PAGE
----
I’ve seen big guys cry like babies because they are in the UK as an asylum seeker and their wives and children are in Iran or Afghanistan. You don’t need to speak Farsi or Dari or understand nomadic cultures in the foothills of the Afghan mountains to know how it might feel to be separated from those you love most. I’ve been to A&E several times in the middle of the night because another asylum seeker has tried to take their life. We’ve shared the joy of an immigrant family when a new baby comes into the world.

Although we are under the curse of Babel we share the common divine image in our humanity.

We’re reminded of the inherent sinfulness of us all

Cultural stereotypes contain elements of truth otherwise they would not endure. Paul quotes one in Titus “Cretans are always liars, evil beasts, lazy gluttons” (1:12) and he goes on to acknowledge the truthfulness of this testimony in the next verse.

Each culture has its own “That’s acceptable” and “No way” lines. Even in churches. Most churches in the UK are OK with alcohol consumption (within limits of course) but we would run a mile from offering bribes to the local police force. In Myanmar, the reverse is true. Bribes are called “love gifts” while a pastor drinking alcohol would be removed from office.

In pastoral situations we get told that this is the way of the Iranian people when a sinful practice has been called out. When that happens, we need to be absolutely clear that we don’t replace a sinful habit that is culturally acceptable with another habit that we accept in our culture.

“The works of the flesh are evident: sexual immorality, impurity, sensuality, idolatry, sorcery, enmity, strife, jealousy, fits of anger, rivalries, dissensions, divisions, envy, drunkenness, orgies and things like these” Paul writes in Galatians. The way the sinful inclinations of every human heart manifest themselves may differ according to culture but they are always there lurking.

We’re reminded that the Gospel can be received with power by the Holy Spirit even when much of the communication is poorly transmitted/received at an intellectual level.

Many churches envy the number of conversions and baptisms that take place in our church. But, in truth, it’s a real headache.

An asylum seeker may have very ungodly reasons to be baptised. We are requested to appear as witnesses in court to testify to the person’s true Christian faith. For many reasons, the most important of which is the integrity of the church of Christ before whom we will have to give account as elders, we try to be as diligent as possible in verifying someone’s faith. Do they understand the gospel, have they repented, is there evidence of the Holy Spirit’s work in their lives? Simple enough, until you try to do it across a language barrier.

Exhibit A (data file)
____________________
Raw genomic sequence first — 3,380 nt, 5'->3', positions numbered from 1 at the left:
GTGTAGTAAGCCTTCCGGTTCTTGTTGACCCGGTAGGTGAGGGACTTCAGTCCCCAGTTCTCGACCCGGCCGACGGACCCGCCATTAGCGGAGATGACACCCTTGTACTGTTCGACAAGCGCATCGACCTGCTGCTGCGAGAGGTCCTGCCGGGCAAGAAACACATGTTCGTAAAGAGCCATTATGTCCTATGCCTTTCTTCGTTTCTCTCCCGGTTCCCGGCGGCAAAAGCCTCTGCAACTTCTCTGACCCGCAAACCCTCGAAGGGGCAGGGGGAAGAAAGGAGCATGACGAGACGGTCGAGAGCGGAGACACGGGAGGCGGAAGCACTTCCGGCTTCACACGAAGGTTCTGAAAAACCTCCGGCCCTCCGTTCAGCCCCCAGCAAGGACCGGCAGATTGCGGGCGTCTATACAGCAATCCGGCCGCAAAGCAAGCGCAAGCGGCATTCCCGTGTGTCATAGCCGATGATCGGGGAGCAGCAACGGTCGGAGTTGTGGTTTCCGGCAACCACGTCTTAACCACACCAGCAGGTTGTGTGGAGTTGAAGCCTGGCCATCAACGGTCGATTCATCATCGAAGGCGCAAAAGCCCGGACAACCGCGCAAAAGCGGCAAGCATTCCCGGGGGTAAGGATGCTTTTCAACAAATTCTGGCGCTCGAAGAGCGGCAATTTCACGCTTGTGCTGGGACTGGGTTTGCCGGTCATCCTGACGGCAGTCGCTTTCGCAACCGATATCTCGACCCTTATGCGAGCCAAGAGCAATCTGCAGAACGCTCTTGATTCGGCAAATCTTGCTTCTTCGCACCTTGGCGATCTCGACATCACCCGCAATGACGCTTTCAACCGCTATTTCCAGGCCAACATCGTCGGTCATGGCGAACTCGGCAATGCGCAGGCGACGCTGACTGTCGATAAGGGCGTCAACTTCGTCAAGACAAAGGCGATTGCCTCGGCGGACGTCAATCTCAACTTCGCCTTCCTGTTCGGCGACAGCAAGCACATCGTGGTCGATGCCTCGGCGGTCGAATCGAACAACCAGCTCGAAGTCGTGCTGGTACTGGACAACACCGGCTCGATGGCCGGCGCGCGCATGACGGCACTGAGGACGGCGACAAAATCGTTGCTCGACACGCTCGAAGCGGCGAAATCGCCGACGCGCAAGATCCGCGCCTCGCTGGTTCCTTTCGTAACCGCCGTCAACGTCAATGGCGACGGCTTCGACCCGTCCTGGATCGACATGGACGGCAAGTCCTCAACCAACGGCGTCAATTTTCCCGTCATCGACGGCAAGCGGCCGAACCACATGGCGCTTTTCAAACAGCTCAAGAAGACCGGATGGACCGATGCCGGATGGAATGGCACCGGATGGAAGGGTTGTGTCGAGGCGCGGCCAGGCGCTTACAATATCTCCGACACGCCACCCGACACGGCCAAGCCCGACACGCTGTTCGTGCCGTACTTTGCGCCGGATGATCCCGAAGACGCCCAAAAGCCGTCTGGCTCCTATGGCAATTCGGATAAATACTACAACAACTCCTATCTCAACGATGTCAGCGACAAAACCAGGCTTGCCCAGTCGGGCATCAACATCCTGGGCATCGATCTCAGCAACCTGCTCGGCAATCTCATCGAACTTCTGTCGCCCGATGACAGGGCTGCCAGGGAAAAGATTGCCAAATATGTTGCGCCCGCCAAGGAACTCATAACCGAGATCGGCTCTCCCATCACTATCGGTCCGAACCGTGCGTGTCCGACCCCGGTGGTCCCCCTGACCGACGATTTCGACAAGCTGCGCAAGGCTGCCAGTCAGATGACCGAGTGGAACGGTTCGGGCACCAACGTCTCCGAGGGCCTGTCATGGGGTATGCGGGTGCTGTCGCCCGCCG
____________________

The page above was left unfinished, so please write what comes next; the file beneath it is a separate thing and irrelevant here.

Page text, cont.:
Even if the person speaks Farsi where we have good translators there may be doubt whether the person got the “wrong answer” because the question was translated word for word and lost its meaning. More worrying is that the translator may be feeding the “right answer” to the person or giving it on their behalf. It causes us sleepless nights. It is tempting to put up high hurdles to jump over before we’ll go ahead with baptism. But then are we still being biblical?

And we do baptise people who later stray from the faith. I absolutely hate the truth of the parable of the sower. Nothing grieves my heart more than to see someone who has tasted the heavenly gift drift from the church and crawl back to the gutter of a sinful life. The truth is we never know. We can only act in good conscience on the evidence at the time and do our level best to disciple folks once they have professed faith credibly.

We invest time with people who come to the church to teach them the gospel. It is slow and awkward. Nonetheless, people do come to faith. And many, most, do persevere in their faith. We hear stories of those who have moved away hosting house groups. We see real growth in faith of those who stick around – lives changing progressively as the Spirit applies his Word to them.

And when that happens we know it’s not because of our eloquent words of wisdom. Even if we have such words, the chances of them surviving the journey across the lingual and cultural barrier are slim. It is both humbling and joyous to see Him at work.

The homogenous church we DO want to plant

Simply put, we want to stress the common faith that is ours. We don’t want to sweep cultural and lingual stuff under the carpet but we don’t want to be side-lined by it either. We want to focus on the word of the cross which is power to those who are being saved (1 Corinthians 1:18). It is power to trust God for the result of our preaching, pastoral care, evangelism and other teaching ministries. It is power to overcome our superficial differences. It is power to change sinful habits no matter what cultural wrapping they come in. It is power to say we haven’t got a clue what to do but to kneel in prayer in weakness.